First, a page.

Medline: 7635775

International Journal of Radiation Oncology, Biology, Physics 32(5): 1351-1357, 1995.

Vulvar carcinoma.

Anderson JM, Cassady JR, Shimm DS, et al.

Abstract:

Purpose:
Controversies exist regarding the use of radiation therapy in the treatment of vulvar carcinoma. A retrospective review was performed to evaluate our institution's experience with surgery and radiation for this disease.

Methods:
AND MATERIALS: The medical records of 47 patients treated for squamous cell carcinoma of the vulva at our institution (1974-1992) were reviewed for TNM stage (AJCC criteria), treatment modality, and associated 5-year local control and survival based on Kaplan-Meier analysis.

Results:
Twenty-eight patients (60%) presented with Stage I and II disease and their 5-year survival was 69%. Stage III patients accounted for 12 (25%) of the patients and their 5-year survival was 73%. Seven patients presented with Stage IV disease and five died within 13 months of diagnosis after predominantly palliative therapy. The 40 patients with Stages I, II, and III disease were treated aggressively and were further evaluated for treatment-modality-associated survival and local control. Radiation therapy was used as primary treatment in nine patients, of whom seven were treated with radiation alone and two were treated postoperatively after wide excision. Surgery alone was performed in 31 patients consisting of either radical vulvectomy (20 patients) or wide excision (11 patients). When comparing outcomes of radical vulvectomy vs. radiation therapy, we noted that the 5-year actuarial survivals were comparable (74% for either modality), despite the presence of more favorable prognostic factors in the group treated with radical vulvectomy. Patients treated with wide excision alone had a trend for a poorer 5-year actuarial survival (51%) and local control (50%).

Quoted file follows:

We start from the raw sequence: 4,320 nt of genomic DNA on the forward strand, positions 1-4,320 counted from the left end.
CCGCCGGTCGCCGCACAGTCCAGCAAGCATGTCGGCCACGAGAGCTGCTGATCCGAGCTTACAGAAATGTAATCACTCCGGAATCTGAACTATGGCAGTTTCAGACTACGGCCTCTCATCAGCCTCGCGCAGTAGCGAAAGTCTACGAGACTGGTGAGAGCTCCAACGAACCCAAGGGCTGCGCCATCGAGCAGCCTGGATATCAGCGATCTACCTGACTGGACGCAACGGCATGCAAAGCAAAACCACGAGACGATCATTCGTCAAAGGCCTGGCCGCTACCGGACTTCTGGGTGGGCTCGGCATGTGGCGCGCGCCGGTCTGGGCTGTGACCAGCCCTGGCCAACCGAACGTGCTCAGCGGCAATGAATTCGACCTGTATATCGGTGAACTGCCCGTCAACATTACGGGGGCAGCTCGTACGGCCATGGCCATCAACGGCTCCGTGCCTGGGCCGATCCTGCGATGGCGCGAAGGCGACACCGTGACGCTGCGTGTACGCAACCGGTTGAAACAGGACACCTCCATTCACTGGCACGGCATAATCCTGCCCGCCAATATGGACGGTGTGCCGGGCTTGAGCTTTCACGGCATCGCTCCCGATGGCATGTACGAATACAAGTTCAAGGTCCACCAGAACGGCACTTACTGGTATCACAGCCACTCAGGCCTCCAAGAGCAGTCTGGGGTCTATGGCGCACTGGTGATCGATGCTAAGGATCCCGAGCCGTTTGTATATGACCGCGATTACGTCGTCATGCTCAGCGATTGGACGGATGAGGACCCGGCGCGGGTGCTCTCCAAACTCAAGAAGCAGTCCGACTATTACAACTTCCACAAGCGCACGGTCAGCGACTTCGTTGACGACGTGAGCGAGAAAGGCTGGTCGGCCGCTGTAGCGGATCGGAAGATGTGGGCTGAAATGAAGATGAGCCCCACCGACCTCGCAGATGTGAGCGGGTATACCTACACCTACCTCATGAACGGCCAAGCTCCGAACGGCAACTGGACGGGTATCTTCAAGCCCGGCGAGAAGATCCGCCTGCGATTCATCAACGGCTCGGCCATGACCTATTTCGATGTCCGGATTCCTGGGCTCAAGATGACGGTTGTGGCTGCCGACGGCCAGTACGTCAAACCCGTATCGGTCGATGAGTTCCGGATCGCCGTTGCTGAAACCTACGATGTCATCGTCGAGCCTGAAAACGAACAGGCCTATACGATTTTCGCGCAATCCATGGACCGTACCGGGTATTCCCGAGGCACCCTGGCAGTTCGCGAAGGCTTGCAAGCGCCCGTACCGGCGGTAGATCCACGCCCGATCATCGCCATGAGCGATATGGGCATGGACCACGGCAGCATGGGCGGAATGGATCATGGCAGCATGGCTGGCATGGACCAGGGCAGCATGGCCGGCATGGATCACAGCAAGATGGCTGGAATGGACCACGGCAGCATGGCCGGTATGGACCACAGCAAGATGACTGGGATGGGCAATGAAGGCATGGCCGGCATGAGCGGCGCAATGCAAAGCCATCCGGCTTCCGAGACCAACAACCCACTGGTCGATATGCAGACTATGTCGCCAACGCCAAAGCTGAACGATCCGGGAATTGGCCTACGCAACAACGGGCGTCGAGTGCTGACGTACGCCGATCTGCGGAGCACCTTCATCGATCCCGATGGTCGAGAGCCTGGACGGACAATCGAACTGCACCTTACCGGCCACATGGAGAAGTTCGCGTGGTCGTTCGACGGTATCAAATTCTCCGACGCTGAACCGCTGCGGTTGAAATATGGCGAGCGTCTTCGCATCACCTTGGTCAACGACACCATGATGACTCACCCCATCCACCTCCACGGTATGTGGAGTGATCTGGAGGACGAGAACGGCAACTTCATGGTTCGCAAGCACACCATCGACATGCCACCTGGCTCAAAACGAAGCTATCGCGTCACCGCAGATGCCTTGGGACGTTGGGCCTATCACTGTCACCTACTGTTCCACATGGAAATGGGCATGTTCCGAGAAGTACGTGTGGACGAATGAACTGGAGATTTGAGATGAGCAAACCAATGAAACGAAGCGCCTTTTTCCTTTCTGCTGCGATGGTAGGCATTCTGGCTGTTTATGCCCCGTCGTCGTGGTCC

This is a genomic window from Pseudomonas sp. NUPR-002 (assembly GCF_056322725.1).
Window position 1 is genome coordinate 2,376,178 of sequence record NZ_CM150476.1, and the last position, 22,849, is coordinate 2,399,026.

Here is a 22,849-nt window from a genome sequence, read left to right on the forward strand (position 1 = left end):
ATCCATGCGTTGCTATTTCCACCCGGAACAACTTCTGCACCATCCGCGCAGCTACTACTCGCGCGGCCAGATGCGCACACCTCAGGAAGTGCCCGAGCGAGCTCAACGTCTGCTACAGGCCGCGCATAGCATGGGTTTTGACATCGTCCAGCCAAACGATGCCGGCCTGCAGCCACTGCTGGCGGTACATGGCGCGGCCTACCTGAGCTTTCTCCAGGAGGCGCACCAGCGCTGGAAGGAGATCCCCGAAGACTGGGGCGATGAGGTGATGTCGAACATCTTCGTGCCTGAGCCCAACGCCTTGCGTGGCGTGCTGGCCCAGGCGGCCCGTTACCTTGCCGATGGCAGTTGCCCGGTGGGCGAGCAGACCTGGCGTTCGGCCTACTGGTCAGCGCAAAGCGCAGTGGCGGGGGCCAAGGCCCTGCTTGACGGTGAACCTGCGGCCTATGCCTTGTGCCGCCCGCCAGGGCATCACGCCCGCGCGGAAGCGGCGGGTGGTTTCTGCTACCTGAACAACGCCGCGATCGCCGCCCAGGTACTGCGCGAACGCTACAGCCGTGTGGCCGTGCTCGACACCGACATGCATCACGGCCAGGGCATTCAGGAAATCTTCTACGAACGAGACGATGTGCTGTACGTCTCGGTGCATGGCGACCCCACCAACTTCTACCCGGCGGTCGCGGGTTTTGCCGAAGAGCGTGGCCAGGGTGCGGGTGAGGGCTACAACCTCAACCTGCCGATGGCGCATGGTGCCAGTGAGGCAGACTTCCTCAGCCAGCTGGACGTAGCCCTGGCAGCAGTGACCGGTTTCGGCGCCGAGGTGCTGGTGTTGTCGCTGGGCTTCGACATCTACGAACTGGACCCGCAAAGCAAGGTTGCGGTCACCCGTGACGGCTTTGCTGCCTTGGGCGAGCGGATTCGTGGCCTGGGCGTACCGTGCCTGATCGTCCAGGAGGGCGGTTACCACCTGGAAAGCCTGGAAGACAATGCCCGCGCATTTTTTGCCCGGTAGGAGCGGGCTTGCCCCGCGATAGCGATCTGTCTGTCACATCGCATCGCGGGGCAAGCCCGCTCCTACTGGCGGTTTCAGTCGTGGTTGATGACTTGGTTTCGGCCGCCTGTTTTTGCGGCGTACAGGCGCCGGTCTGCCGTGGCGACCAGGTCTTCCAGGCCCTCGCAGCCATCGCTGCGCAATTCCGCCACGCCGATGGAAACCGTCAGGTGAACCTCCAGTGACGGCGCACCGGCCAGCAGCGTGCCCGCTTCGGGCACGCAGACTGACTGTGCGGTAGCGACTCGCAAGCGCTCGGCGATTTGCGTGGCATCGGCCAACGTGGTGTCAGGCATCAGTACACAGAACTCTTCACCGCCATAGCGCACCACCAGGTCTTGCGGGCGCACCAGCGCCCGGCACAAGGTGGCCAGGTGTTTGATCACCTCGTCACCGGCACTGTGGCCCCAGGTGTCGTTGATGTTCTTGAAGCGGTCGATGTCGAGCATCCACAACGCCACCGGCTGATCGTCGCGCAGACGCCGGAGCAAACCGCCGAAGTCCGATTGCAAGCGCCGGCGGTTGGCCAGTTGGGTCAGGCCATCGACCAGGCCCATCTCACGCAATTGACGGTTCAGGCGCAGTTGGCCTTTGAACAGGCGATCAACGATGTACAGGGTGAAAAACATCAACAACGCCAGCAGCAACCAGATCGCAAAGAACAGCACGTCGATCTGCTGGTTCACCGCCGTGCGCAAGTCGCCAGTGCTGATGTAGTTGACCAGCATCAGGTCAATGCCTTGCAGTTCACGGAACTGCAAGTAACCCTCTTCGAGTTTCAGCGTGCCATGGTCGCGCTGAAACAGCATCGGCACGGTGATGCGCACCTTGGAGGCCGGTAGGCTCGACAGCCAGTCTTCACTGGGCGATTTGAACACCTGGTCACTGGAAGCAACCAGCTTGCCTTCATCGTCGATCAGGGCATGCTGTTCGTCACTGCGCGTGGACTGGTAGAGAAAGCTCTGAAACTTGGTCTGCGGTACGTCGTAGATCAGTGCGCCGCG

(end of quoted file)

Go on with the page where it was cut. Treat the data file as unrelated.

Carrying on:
Conclusions:
Radical vulvectomy offers good locoregional control and survival. This retrospective review further supports the use of radiation therapy with conservative surgery as an alternative treatment option for patients with vulvar carcinoma treated with curative intent. In contrast, the use of wide excision alone should be performed with caution due to a higher locoregional failure rate. The role of appropriately prescribed radiation therapy should be further investigated in prospective clinical trials.


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